VATICAN CITY — Catholic saints are said to be the stuff of miracles, celestial servants who bend God’s ear to aid the desperately ill. But Pope Francis may be sending a new message to the globe’s 1 billion Catholics.

In the 21st century, maybe saints can be a little less miraculous.

On Sunday, hordes of pilgrims will mass in St. Peter’s Square and in front of big screens erected across Rome for the canonizations of John Paul II and John XXIII. The crowds, along with a global audience, will watch as two popes are jointly proclaimed saints for the first time in the 2,000-year history of the church. But is the bar being lowered for sainthood?

The path to sainthood for John Paul II was the fastest in modern history, raising eyebrows among traditionalists for packing a painstaking process that can sometimes take centuries into nine incredibly short years.

In the case of John XXIII, Francis took what sticklers decry as an even more radical step. He dispensed with the Vatican’s modern requirement for two vetted and verified miracles to become a saint, effectively accepting a single 1966 case of a nun allegedly cured of gastrointestinal hemorrhaging after praying to John XXIII as enough.

Such moves by popes are not unprecedented and John Paul II was particularly known as a saint-making machine willing to bend the rules. But in only 13 months, Francis has already exercised his right to “equipollent canonization” – a papal prerogative to fast-track saints by requiring fewer proven miracles – more times than any other pontiff since Leo XIII, who served from 1878 to 1903. In three cases, Francis elevated saints without a single confirmed miracle under their virtuous belts.

Francis has yet to spell out his rationale, and in the benevolent dictatorship that is Vatican City, it is not in the nature of clerics to demand explanations from a reigning pope. But for better or worse, Francis’s tendency to bypass the normal channels for certifying miracles is generating friction inside the ancient Vatican walls even as it reignites an age-old debate over the nature of Catholic saints.

Some hope the reforming new pope is moving to modernize the image of saints. The time has come, they say, to shift the emphasis from the mystical nature of saints toward their status as role models. Still others are pressing for a new definition of miracles in the Internet age, embracing not just vanished tumors and healed aneurysms, but also drug addicts who quit and divorced couples reunited after praying to prospective saints.

“I know the holy father well enough to know that he believes in miracles, as we all do, but the question is simply and purely, should we require the confirmation of miracles for saints?” asked the Rev. Peter Gumpel, a senior Vatican figure and church historian.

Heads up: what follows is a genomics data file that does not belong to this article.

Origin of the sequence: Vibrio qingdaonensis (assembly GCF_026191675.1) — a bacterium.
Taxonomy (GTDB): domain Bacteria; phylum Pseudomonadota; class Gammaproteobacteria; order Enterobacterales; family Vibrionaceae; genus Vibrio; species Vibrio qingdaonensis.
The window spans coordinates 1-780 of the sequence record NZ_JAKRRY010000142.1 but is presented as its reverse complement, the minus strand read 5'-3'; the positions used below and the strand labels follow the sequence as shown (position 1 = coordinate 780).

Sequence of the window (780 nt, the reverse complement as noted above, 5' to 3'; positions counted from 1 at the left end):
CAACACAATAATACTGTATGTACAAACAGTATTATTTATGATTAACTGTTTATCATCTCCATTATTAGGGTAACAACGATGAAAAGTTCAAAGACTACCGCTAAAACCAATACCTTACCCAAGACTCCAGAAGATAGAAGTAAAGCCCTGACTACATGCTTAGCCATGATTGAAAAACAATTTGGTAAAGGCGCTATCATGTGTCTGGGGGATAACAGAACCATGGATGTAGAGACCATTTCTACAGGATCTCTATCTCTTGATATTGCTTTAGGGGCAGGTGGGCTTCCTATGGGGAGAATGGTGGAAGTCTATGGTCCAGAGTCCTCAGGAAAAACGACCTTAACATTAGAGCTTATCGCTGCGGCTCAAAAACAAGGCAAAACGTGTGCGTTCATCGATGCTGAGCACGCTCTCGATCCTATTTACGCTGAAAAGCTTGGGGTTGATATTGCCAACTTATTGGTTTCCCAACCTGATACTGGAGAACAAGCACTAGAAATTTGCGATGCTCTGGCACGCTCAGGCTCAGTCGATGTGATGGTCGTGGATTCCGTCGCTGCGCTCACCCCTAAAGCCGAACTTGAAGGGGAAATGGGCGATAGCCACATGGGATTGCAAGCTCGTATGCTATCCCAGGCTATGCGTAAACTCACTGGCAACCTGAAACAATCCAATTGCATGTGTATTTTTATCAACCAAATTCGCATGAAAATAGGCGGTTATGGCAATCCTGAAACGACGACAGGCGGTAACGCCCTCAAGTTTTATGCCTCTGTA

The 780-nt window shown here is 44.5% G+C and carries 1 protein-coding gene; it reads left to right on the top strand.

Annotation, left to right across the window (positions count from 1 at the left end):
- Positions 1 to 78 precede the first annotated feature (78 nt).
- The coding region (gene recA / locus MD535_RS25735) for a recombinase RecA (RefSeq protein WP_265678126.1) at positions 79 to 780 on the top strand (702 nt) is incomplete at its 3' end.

One camp in the church is all in favor of lowering the bar. Such a move could open the door to more and faster-made saints, who tend to serve as public relations dynamos for the faith in their countries of origin – a fact seen as a huge bonus as the Vatican casts its eye on fast growth in Africa and Asia. It could also pave the way to the quicker elevation of potential blockbuster saints such as Mother Teresa, whose first miracle, recognized by the Vatican in 2002, has been challenged by doctors and who is still waiting for confirmation of a second.

The proclamation of saints “helps strengthen the faith of the people,” said the Rev. Slawomir Oder, the Polish monsignor who presented John Paul II’s case for sainthood to Vatican judges.

Yet just as in other areas where the new pope is upending conventions, Francis’ actions are touching a raw nerve with traditionalists who see danger ahead should he continue the trend.

The belief that Catholics can directly pray to saints to intercede with God on their behalf remains a fundamental division between them and many Protestants. If more saints are created without vetted miracles, critics argue the glow of the faith could fade for millions – especially in parts of Latin America where the cult of adoration to the statues of saints remains strong.

“Francis has caused some apprehension among the Vatican saint-makers, who see the pope waving his hand and saying we don’t need to follow these rules as much,” said John Thavis, author of “The Vatican Diaries.” “They are saying, ‘We need to be very careful about how we do this.’ ”

The dozens of Vatican lawyers, medical experts and theologians involved in the minting of saints consider the process both art and science. In the old days, claims of incorruptible bodies and sweet fragrances emitting from graves were considered some of the telltale signs of saints. But these days, the church largely relies on medical cures, seen as miracles only when they are instantaneous, lasting and clearly attributable to divine intervention.